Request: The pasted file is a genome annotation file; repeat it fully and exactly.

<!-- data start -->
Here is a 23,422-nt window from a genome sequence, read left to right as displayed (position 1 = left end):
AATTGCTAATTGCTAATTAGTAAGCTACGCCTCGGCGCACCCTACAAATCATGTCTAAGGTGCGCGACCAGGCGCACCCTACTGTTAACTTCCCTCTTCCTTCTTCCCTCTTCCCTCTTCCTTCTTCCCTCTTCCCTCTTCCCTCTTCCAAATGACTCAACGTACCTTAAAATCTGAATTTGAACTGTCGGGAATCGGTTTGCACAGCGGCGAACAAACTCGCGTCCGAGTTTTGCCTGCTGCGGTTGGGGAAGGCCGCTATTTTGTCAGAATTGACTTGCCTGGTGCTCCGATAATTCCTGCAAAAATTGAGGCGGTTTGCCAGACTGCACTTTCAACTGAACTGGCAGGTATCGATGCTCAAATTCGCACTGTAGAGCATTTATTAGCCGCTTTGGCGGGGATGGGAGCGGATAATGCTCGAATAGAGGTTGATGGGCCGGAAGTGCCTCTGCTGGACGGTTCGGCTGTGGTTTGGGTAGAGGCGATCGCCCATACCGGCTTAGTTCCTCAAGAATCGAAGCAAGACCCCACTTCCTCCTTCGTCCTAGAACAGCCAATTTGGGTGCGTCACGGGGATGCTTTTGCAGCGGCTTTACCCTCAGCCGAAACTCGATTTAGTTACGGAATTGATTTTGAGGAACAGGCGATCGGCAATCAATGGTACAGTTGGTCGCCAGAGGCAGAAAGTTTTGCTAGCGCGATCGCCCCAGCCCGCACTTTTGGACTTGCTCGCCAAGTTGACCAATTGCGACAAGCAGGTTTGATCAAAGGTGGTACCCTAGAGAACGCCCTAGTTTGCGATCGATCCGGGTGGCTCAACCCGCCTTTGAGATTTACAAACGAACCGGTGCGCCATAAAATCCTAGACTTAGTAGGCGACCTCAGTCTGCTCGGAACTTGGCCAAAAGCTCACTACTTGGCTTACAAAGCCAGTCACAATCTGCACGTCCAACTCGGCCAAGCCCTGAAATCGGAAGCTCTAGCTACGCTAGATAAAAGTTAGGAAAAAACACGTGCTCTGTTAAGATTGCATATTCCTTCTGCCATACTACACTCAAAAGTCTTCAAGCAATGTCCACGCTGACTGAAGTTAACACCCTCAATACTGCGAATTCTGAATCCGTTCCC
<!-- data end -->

Here is a 23,422-nt window from a genome sequence, read left to right as displayed (position 1 = left end):
AATTGCTAATTGCTAATTAGTAAGCTACGCCTCGGCGCACCCTACAAATCATGTCTAAGGTGCGCGACCAGGCGCACCCTACTGTTAACTTCCCTCTTCCTTCTTCCCTCTTCCCTCTTCCTTCTTCCCTCTTCCCTCTTCCCTCTTCCAAATGACTCAACGTACCTTAAAATCTGAATTTGAACTGTCGGGAATCGGTTTGCACAGCGGCGAACAAACTCGCGTCCGAGTTTTGCCTGCTGCGGTTGGGGAAGGCCGCTATTTTGTCAGAATTGACTTGCCTGGTGCTCCGATAATTCCTGCAAAAATTGAGGCGGTTTGCCAGACTGCACTTTCAACTGAACTGGCAGGTATCGATGCTCAAATTCGCACTGTAGAGCATTTATTAGCCGCTTTGGCGGGGATGGGAGCGGATAATGCTCGAATAGAGGTTGATGGGCCGGAAGTGCCTCTGCTGGACGGTTCGGCTGTGGTTTGGGTAGAGGCGATCGCCCATACCGGCTTAGTTCCTCAAGAATCGAAGCAAGACCCCACTTCCTCCTTCGTCCTAGAACAGCCAATTTGGGTGCGTCACGGGGATGCTTTTGCAGCGGCTTTACCCTCAGCCGAAACTCGATTTAGTTACGGAATTGATTTTGAGGAACAGGCGATCGGCAATCAATGGTACAGTTGGTCGCCAGAGGCAGAAAGTTTTGCTAGCGCGATCGCCCCAGCCCGCACTTTTGGACTTGCTCGCCAAGTTGACCAATTGCGACAAGCAGGTTTGATCAAAGGTGGTACCCTAGAGAACGCCCTAGTTTGCGATCGATCCGGGTGGCTCAACCCGCCTTTGAGATTTACAAACGAACCGGTGCGCCATAAAATCCTAGACTTAGTAGGCGACCTCAGTCTGCTCGGAACTTGGCCAAAAGCTCACTACTTGGCTTACAAAGCCAGTCACAATCTGCACGTCCAACTCGGCCAAGCCCTGAAATCGGAAGCTCTAGCTACGCTAGATAAAAGTTAGGAAAAAACACGTGCTCTGTTAAGATTGCATATTCCTTCTGCCATACTACACTCAAAAGTCTTCAAGCAATGTCCACGCTGACTGAAGTTAACACCCTCAATACTGCGAATTCTGAATCCGTTCCC